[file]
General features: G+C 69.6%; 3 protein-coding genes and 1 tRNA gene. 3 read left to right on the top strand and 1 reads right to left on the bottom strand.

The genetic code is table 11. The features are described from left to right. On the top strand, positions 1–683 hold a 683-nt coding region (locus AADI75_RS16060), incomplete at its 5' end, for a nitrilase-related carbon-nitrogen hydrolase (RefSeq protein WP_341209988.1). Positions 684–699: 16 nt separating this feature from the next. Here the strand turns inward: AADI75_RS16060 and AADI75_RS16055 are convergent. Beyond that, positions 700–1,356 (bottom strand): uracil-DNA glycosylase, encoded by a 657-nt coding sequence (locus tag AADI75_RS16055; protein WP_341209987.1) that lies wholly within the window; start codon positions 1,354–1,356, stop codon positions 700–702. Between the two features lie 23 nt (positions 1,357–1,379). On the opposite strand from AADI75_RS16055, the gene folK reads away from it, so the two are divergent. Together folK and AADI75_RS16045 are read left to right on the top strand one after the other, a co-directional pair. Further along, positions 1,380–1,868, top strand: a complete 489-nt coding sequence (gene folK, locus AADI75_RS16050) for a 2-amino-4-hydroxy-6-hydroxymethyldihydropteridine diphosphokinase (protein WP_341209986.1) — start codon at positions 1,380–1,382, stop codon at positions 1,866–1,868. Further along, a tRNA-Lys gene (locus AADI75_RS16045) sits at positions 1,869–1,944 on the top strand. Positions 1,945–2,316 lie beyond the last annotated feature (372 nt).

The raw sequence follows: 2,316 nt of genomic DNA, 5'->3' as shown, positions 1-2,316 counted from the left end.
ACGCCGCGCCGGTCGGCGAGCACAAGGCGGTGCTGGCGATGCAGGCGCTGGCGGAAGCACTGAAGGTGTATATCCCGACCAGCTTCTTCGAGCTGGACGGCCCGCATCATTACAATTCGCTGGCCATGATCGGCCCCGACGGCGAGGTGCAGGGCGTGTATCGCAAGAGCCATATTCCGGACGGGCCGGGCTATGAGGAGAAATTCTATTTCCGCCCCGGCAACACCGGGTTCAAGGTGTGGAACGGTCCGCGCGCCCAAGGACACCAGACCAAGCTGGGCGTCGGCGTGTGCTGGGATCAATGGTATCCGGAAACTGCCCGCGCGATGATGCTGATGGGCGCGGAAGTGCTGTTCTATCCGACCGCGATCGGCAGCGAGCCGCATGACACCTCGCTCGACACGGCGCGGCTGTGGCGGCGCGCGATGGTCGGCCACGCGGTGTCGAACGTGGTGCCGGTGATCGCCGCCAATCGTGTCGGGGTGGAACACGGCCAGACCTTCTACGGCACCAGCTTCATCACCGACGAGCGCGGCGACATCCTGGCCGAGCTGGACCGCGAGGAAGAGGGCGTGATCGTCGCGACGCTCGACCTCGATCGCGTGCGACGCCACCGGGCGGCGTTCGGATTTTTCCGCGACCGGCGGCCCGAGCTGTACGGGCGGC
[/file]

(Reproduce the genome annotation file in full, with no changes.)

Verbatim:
General features: G+C 69.6%; 3 protein-coding genes and 1 tRNA gene. 3 read left to right on the top strand and 1 reads right to left on the bottom strand.

The genetic code is table 11. The features are described from left to right. On the top strand, positions 1–683 hold a 683-nt coding region (locus AADI75_RS16060), incomplete at its 5' end, for a nitrilase-related carbon-nitrogen hydrolase (RefSeq protein WP_341209988.1). Positions 684–699: 16 nt separating this feature from the next. Here the strand turns inward: AADI75_RS16060 and AADI75_RS16055 are convergent. Beyond that, positions 700–1,356 (bottom strand): uracil-DNA glycosylase, encoded by a 657-nt coding sequence (locus tag AADI75_RS16055; protein WP_341209987.1) that lies wholly within the window; start codon positions 1,354–1,356, stop codon positions 700–702. Between the two features lie 23 nt (positions 1,357–1,379). On the opposite strand from AADI75_RS16055, the gene folK reads away from it, so the two are divergent. Together folK and AADI75_RS16045 are read left to right on the top strand one after the other, a co-directional pair. Further along, positions 1,380–1,868, top strand: a complete 489-nt coding sequence (gene folK, locus AADI75_RS16050) for a 2-amino-4-hydroxy-6-hydroxymethyldihydropteridine diphosphokinase (protein WP_341209986.1) — start codon at positions 1,380–1,382, stop codon at positions 1,866–1,868. Further along, a tRNA-Lys gene (locus AADI75_RS16045) sits at positions 1,869–1,944 on the top strand. Positions 1,945–2,316 lie beyond the last annotated feature (372 nt).

The raw sequence follows: 2,316 nt of genomic DNA, 5'->3' as shown, positions 1-2,316 counted from the left end.
ACGCCGCGCCGGTCGGCGAGCACAAGGCGGTGCTGGCGATGCAGGCGCTGGCGGAAGCACTGAAGGTGTATATCCCGACCAGCTTCTTCGAGCTGGACGGCCCGCATCATTACAATTCGCTGGCCATGATCGGCCCCGACGGCGAGGTGCAGGGCGTGTATCGCAAGAGCCATATTCCGGACGGGCCGGGCTATGAGGAGAAATTCTATTTCCGCCCCGGCAACACCGGGTTCAAGGTGTGGAACGGTCCGCGCGCCCAAGGACACCAGACCAAGCTGGGCGTCGGCGTGTGCTGGGATCAATGGTATCCGGAAACTGCCCGCGCGATGATGCTGATGGGCGCGGAAGTGCTGTTCTATCCGACCGCGATCGGCAGCGAGCCGCATGACACCTCGCTCGACACGGCGCGGCTGTGGCGGCGCGCGATGGTCGGCCACGCGGTGTCGAACGTGGTGCCGGTGATCGCCGCCAATCGTGTCGGGGTGGAACACGGCCAGACCTTCTACGGCACCAGCTTCATCACCGACGAGCGCGGCGACATCCTGGCCGAGCTGGACCGCGAGGAAGAGGGCGTGATCGTCGCGACGCTCGACCTCGATCGCGTGCGACGCCACCGGGCGGCGTTCGGATTTTTCCGCGACCGGCGGCCCGAGCTGTACGGGCGGC